COSIGN: Computational Semiotics in Games and New Media looks like an interesting annual conference situated somewhere in between the overlapping fields of computer science, art and new media in general.
Note to self: check this out when they put papers up mmkay: COSIGN 2003
Bevan, R. and T. Wright (2000). Online Caroline, XPT. 2003. http://www.onlinecaroline.com/
1. Ergodic Literature
“The concept of cybertext focuses on the mechanical organisation of the text, by positing the intricacies of the medium as an integral part of the literary exchange” (Aarseth, 1997: 1)
“In ergodic literature, nontrivial effort is required to allow the reader to traverse the text” (Aarseth, 1997: 1)
Aarseth argues that while reader-resonse theorists would note that the reader/user/consumer is central to the exchange, the concepts of the cybertexts and ergodic literature take this idea further as the reader must assemble or negotiate the text in the physical space as well as the conceptual in order to create meaning.
The distinction between linear and nonlinear texts is an important one in the definition of the cybertext as distinct from regular texts. For Aarseth the difference lies in the text itself rather than its reading. It could be argued that any reading is linear since it takes place in a certain order in time but it is the text that is being read from which is crucial to Aarseth’s distinction. He writes that “A cybertext is a machine for the production of variety of expression” and that “… when you read from a cybertext you are constantly reminded of inaccessible strategies and paths not taken, voices not heard.” (1997: 3).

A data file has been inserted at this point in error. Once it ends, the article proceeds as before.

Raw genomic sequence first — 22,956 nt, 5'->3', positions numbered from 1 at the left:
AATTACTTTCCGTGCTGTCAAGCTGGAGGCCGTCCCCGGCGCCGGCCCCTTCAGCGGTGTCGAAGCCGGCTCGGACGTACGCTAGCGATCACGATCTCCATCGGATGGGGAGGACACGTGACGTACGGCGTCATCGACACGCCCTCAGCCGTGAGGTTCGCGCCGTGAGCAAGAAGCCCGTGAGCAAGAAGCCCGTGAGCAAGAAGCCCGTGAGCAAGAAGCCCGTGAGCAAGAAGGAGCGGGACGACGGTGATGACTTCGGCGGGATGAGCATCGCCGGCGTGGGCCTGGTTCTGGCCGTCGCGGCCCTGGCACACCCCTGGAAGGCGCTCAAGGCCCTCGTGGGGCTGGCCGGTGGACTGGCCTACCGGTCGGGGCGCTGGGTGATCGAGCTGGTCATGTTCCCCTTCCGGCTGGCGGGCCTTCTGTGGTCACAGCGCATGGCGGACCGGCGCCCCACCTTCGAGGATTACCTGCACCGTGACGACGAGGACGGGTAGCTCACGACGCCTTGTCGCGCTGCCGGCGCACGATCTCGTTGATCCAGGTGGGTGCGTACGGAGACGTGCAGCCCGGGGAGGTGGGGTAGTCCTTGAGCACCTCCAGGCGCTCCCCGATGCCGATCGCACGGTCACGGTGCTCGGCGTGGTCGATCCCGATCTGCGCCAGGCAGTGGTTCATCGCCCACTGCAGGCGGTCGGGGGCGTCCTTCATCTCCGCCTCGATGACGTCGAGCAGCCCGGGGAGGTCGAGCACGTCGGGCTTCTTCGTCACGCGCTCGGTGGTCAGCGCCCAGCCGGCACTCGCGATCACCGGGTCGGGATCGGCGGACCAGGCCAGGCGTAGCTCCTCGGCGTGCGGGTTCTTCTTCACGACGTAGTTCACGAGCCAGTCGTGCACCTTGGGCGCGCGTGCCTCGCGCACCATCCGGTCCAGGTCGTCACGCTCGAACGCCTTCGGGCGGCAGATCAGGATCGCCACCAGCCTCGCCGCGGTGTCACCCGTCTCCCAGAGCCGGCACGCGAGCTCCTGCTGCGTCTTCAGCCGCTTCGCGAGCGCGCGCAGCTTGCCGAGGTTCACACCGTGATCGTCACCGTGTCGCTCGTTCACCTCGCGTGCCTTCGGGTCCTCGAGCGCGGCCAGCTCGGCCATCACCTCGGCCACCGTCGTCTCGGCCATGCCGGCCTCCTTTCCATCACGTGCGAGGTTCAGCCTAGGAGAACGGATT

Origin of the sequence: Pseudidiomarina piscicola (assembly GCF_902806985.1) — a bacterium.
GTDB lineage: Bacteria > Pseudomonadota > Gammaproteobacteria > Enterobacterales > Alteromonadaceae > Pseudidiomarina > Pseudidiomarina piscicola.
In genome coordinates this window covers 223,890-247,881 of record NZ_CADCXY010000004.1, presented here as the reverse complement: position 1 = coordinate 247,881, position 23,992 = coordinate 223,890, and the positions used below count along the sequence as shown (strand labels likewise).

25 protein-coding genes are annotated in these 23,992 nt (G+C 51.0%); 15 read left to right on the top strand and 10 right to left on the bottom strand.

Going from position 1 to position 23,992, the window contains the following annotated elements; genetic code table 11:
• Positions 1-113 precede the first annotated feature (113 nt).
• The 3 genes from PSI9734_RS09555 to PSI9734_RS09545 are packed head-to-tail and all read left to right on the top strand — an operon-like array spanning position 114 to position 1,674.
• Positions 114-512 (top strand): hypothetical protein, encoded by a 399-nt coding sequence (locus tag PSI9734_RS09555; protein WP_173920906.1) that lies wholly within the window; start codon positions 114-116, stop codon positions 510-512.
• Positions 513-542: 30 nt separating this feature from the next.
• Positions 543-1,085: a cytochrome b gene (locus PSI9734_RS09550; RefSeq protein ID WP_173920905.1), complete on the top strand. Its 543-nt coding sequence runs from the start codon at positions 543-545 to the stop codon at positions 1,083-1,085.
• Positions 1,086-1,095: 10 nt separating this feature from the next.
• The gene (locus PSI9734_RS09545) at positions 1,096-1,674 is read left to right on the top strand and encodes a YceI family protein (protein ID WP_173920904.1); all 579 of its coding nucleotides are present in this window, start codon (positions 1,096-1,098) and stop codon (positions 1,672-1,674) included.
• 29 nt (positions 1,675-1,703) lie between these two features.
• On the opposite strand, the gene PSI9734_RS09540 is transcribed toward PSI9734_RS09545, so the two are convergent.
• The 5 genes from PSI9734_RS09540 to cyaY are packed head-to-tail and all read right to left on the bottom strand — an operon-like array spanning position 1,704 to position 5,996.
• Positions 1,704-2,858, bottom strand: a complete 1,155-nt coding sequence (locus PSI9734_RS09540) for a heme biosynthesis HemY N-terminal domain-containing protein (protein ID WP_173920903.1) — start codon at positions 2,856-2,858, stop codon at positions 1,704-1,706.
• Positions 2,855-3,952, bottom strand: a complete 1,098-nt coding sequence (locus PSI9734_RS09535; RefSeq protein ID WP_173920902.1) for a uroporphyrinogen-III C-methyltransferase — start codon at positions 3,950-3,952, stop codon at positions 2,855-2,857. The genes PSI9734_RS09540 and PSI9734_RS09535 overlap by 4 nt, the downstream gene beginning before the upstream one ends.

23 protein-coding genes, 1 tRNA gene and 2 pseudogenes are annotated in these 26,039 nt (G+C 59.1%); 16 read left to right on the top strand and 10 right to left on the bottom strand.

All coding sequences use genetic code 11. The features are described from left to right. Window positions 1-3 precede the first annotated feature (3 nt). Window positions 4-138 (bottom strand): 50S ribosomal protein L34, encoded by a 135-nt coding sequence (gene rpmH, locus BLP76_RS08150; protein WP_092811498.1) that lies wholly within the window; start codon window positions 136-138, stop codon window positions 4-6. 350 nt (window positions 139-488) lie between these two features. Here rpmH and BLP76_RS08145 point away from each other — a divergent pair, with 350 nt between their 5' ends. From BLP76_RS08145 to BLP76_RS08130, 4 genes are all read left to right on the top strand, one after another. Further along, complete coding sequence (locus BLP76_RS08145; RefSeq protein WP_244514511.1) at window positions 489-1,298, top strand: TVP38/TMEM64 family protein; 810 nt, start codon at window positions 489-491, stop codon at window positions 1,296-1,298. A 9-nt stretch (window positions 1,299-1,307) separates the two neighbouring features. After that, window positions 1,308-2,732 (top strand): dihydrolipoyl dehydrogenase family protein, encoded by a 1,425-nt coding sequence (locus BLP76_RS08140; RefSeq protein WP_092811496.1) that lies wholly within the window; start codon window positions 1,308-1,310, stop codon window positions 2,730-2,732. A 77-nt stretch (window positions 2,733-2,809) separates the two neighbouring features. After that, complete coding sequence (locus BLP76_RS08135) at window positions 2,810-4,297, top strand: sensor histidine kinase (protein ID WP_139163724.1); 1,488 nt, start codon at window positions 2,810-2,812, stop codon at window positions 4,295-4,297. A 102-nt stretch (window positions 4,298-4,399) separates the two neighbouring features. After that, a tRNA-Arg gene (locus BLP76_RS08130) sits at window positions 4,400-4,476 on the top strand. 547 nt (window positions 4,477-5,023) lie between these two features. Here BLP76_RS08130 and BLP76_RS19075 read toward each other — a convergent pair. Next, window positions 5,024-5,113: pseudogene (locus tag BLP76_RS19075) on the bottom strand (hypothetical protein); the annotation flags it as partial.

“Why is the variable expression of the nonlinear text so easily mistaken for the semantic ambiguity of the linear text? The answer, or at least one answer, can be found in a certain rhetorical model used by literary theory. I refer to the idea of a narrative text as a labyrinth, a game, or an imaginary world, in which ther reader can explore at will, get lost, discover secret paths, play around, follow the rules, and so on. The problem with these powerful metaphors, when they begin to affect the critic’s perspective and judgement, is that they enable a systematic misrepresentation of the relationship between narrative text and reader; a spatiodynamic fallacy where the narrative is not perceived as a presentation of a world but rather as that world itself.”. “In other words, there is a short circuit between the signifier and the signified, a suspension of diff?rance that projects an objective layer beyond the text, a primary metaphysical structure that generates both textual sign and our understanding of it, rather than the other way around.” (1997:3-4)
Aarseth, E. J. (1997). Cybertext: Perspectives on Ergodic Literature. Baltimore, The Johns Hopkins University Press.
A woman walking down the street arguing with a man who was driving in a BMW very slowy so as to follow her and keep up. As she passed my parked car she shouted across and for a second we were right in the middle of the argument. She changed direction and he drove off. Next a large man in a kingswood parked his car and followed her down a laneway. She walked quicky away but he caught up with her down the lane. About a minute later they both emerged from the laneway, he led as she reluctantly followed. They both got in the car and left.
A man wearing a singlet and with a crazy look in his eyes, blinded by my high beam lights carring a giant Lassie style dog over his shoulder walking up my street.
I don’t know why, but every couple of years I seem to get some kind of virus which results in me feeling like crap and being covered in spots of some sort. In the past it has been Rubella, Chicken Pox, something like Rubella and now ?. The doctor says it looks like something called Kawasaki, which sounds cool but it’s not likely to be that because it only usually effects kids under the age of 5. Who knows what it is, but I’m feeling a bit better now.
Watch this space